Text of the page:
You may have noticed over the last half of the Fall ’09 semester that your account may have taken an unusual amount of time to log in at times. After extensive troubleshooting by our System Administrators and Microsoft, we believe we have identified a significant factor, if not the cause, of the performance problems we have been experiencing. The performance issues appear to be related to Outlook PST files being accessed directly from the S drives (or T drive); closing the connections to only PST files appears to return response times to normal levels.
PST files are not supported on network shares; this is something we have been aware of but never addressed as it did not seem to cause us an issue and seemed a good solution for keeping exchange mailboxes small. There are several articles detailing why they should not be stored on the network: http://blogs.technet.com/askperf/archive/2007/01/21/network-stored-pst-files-don-t-do-it.aspx and http://support.microsoft.com/kb/297019/en-us probably provide the best overview.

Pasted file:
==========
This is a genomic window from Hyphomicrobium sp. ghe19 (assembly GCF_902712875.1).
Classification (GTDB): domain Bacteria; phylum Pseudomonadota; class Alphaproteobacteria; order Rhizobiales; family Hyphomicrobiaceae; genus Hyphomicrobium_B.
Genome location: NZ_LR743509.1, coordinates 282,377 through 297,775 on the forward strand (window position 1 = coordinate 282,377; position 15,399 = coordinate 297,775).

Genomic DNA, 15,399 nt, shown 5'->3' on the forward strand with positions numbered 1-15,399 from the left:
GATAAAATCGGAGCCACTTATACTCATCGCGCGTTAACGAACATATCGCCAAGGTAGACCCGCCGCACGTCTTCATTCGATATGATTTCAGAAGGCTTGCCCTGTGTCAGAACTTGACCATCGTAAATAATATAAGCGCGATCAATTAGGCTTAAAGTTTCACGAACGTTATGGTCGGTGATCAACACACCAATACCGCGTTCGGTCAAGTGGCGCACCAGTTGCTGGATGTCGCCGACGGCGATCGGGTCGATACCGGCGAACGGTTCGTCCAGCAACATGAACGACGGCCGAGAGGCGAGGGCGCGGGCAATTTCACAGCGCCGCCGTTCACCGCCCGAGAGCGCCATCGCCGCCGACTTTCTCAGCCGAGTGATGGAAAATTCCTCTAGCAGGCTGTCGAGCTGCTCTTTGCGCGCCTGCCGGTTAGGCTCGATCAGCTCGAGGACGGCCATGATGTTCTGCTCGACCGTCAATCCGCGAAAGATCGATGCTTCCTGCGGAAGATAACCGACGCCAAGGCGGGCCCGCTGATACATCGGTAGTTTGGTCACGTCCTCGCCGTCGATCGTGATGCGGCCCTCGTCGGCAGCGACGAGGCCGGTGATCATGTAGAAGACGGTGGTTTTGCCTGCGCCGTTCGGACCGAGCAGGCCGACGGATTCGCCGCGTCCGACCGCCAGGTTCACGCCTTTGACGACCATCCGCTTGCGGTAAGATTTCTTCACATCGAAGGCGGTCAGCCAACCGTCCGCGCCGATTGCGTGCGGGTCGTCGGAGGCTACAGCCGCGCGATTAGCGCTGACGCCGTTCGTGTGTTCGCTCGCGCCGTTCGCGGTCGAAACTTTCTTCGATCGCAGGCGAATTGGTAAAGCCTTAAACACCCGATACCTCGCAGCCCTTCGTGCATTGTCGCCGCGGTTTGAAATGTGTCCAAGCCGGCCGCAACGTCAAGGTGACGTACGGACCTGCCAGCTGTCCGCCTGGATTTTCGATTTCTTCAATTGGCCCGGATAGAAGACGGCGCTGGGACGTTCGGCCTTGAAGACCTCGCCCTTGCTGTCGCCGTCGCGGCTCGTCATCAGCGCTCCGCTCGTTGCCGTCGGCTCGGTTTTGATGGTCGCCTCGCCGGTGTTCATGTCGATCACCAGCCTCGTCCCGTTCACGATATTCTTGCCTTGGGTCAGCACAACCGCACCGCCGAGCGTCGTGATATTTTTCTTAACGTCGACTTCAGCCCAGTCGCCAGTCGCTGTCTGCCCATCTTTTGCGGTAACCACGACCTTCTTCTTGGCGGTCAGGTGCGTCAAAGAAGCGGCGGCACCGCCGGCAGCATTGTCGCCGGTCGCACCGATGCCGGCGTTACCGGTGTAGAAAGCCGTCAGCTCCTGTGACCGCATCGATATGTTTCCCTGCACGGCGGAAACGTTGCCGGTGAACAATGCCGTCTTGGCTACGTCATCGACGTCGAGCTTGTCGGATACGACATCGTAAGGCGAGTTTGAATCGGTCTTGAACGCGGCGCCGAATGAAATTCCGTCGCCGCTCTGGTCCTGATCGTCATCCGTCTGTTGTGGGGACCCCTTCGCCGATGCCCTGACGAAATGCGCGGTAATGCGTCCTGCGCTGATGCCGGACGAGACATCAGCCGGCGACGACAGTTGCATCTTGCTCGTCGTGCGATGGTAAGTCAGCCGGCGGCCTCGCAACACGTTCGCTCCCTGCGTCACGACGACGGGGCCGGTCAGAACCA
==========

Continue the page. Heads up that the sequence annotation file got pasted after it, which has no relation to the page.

We cannot be 100% certain that the PST files are the only cause, but to further investigate (and be in a supported configuration) we must remove all PST, OST and PAB files from s: drives and the t: drive. The first part of our plan is as follows:
Over the Christmas break, we will:
- Implement file screening to prevent storing .pst, .ost and .pab files on the s: and t: drives; any users that currently have these file types stored will still be able to access, modify and delete the files, but not rename, create or restore. If you try to move, copy, create, or rename a PST file you will see the following errors.
- Disable Outlook Archive; this will prevent the automatic creation of PST files.
We will attempt to make this change as painless as possible and work with you on any quota issues that you run into with Exchange to accommodate.